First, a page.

A review of Faulkner and Friends by Vicki Salloum

Reviewed by Ruth Latta

Faulkner and Friends
by Vicki Salloum
Los Angeles, Underground Voices, 2014
softcover $13.99 US
ISBN 978-0-0004331-0-1

In her debut novel, Faulkner and Friends, New Orleans author Vicki Salloum pays tribute in various ways to the Nobel-prizewinning American novelist, William Faulkner (1897-1962). Anyone who has studied literature in North America is usually familiar with one of his works, whether it be his frequently anthologized short story, “A Rose for Emily” ; his amusing novel, The Reivers; or those favourites for university American Literature courses, Light in August and As I Lay Dying. His 1929 novel, The Sound and the Fury, one of the landmark works of the 20th century, is set in Yoknapatawpha County novels, a fictional county in Mississippi based on Lafayette County where Faulkner lived most of his life. The American James Joyce, Faulkner is known for his experimental (modernist) works populated by eccentric characters from the American South. His characters live under the cloud of their history, which includes slavery and loss of the Civil War (1861-5). Some escape the weight of their heritage, others do not.

Ms Salloum has created a fictional book store in New Orleans, called “Faulkner and Friends” as the setting for her novel. The name of the shop may remind someone of the famous Paris book store, Shakespeare and Company, where such literary luminaries as Joyce, Fitzgerald and Hemingway hung out. In fact, the central character of Faulkner and Friends, Annie Ajami, aspires to be like Sylvia Beach of Shakespeare and Company in providing not just a book shop but a salon and haven for writers, and a beacon of culture in a run-down neighbourhood. Her plans, though engaging, seem fragile from the start. Her location is not a prime one and she faces competition from big box stores. On her first day, she sells no books, and gives refuge to a homeless grandmother with two troubled boys in tow, Feanyo and Nehemiah.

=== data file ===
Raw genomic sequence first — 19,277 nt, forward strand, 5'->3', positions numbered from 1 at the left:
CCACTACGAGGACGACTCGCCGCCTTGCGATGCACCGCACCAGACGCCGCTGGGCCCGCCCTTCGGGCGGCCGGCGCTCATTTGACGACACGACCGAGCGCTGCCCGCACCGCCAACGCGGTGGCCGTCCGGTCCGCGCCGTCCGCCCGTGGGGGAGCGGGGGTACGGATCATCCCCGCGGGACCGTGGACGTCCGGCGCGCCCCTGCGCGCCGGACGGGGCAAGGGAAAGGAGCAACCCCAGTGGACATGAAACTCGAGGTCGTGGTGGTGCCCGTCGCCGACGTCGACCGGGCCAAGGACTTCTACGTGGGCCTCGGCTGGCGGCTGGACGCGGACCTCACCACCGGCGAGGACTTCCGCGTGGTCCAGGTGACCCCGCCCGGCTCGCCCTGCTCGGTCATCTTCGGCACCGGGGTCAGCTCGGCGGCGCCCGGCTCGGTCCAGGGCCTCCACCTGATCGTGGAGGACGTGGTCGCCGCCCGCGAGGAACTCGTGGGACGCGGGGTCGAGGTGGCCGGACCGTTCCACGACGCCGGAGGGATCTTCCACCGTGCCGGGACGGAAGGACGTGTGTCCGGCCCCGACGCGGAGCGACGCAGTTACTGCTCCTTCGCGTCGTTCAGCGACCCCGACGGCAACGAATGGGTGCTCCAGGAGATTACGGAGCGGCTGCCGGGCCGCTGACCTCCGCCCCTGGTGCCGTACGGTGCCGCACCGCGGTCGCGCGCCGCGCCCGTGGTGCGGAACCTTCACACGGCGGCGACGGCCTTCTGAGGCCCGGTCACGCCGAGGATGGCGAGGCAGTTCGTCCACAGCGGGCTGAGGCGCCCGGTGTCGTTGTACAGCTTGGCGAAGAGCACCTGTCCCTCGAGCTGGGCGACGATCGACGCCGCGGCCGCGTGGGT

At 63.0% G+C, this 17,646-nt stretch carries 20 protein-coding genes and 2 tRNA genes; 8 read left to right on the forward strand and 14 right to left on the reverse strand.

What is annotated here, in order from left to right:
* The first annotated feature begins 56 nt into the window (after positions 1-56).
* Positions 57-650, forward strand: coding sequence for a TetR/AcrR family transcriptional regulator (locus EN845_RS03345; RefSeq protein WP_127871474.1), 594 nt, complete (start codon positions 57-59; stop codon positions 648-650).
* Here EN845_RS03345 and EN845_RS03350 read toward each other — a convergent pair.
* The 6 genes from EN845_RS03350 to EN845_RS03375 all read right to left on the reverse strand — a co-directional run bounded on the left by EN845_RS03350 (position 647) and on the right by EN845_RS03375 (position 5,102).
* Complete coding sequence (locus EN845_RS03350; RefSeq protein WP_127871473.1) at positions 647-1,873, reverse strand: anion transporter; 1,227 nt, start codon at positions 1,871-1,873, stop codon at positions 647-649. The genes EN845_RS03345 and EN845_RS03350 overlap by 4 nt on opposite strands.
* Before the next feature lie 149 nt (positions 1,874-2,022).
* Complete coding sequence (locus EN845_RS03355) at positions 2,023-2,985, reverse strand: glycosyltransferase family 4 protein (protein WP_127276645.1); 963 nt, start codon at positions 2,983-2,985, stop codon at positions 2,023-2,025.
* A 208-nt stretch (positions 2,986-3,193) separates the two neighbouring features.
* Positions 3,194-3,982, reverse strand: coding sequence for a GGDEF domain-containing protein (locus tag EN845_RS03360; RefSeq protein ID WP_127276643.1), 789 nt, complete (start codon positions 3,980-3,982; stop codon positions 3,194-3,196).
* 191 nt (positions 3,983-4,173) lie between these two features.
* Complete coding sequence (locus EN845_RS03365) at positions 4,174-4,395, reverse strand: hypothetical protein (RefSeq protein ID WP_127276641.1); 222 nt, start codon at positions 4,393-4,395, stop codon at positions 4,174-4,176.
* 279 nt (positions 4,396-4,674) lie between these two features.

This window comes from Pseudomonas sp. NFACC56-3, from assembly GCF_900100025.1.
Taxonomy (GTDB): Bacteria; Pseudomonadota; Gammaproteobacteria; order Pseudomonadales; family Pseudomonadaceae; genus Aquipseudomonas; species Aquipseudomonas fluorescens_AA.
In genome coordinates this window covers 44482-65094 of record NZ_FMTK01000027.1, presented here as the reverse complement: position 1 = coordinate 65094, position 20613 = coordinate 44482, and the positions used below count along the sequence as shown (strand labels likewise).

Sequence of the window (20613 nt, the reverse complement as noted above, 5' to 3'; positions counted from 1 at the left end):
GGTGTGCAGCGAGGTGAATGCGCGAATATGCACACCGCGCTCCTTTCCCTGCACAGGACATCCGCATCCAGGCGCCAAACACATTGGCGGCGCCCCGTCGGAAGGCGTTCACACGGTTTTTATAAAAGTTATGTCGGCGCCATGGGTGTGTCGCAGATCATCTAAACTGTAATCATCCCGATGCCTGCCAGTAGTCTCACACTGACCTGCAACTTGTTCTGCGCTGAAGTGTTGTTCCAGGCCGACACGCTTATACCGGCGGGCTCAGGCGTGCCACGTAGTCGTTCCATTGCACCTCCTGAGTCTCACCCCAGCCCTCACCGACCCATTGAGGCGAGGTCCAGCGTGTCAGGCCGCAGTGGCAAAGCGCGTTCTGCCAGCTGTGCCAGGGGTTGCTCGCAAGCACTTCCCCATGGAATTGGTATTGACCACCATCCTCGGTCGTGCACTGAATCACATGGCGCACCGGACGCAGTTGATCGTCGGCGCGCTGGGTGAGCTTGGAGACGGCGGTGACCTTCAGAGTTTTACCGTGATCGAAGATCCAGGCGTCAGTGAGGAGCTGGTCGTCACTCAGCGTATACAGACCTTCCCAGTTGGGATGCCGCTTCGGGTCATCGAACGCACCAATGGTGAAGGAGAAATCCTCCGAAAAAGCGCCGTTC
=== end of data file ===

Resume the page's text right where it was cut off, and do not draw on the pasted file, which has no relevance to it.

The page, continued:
“The past is never dead; it’s not even past,” says one of William Faulkner’s characters, and this is very true for all of the major characters in Faulkner and Friends. Annie is trying to put behind her the car crash into Lake Pontchartrain which she survived, but in which her husband died. Other characters are also haunted by their pasts. One of Annie’s first customers is a once-famous novelist, Martin Everillo, whose first novel was short listed for the Pulitzer Prize. Martin, who now prefers to be called “Leo”, is struggling with alcoholism. Zella, the grandmother, feels guilt over her family. Feayo, troubled by horrible childhood memories, commits a terrible crime. Subsequently, in a hold-up, Leo tries to protect Feayo, with tragic results.

A book talk at the store, led by Leo, establishes the central question of the novel. At Annie’s invitation, Leo discusses Faulkner’s Light in August, focusing on the loneliness and perpetual unease of one of the central characters. An irate audience member declares: “Don’t patronize me because I don’t have sympathy for your ne’er-do-well drifter.” The need to have sympathy for those whom society has left behind, even at personal sacrifice, is key to the novel. In the end, at her lowest ebb, Annie gains solace from the realization that she has met wonderful people and has made a difference.

Like Faulkner, Salloum writes impressionistically and uses stream-of-consciousness narration, demanding that the reader do some work to put together the strands of the characters’ stories. While his main themes are race, and the Southern heritage while hers is poverty. In some respects, Salloum’s novel resembles John Steinbeck’s Cannery Row in its celebration of people on society’s fringes.

To elevate his stories beyond Southern regionalism into the universal, Faulkner often established parallels between them and familiar myths or tales. In Salloum’s novel, spirituality elevates the story. On her knees in St. Mary’s Church, Annie tries to pray, “but all she could think of was Leo and Nehemiah and the unfinished task ahead, and the truth she could not escape: too late, too late.” Then, it is as if she hears Zella’s voice reminding her of all she has accomplished: “Ain’t nobody’s done as good as you. And right now is all you’ve got. It’s all anybody ever got.” Yet, despite this spiritual element, Faulkner and Friends is a sad novel, which leaves us wishing that the principal characters could have lived long and prospered.

Ruth Latta’s most recent novel is The Songcatcher and Me (Ottawa, Canada, Baico Publishing, 2013, ISBN 978-1-927481-36-3, baico@bellnet.ca)

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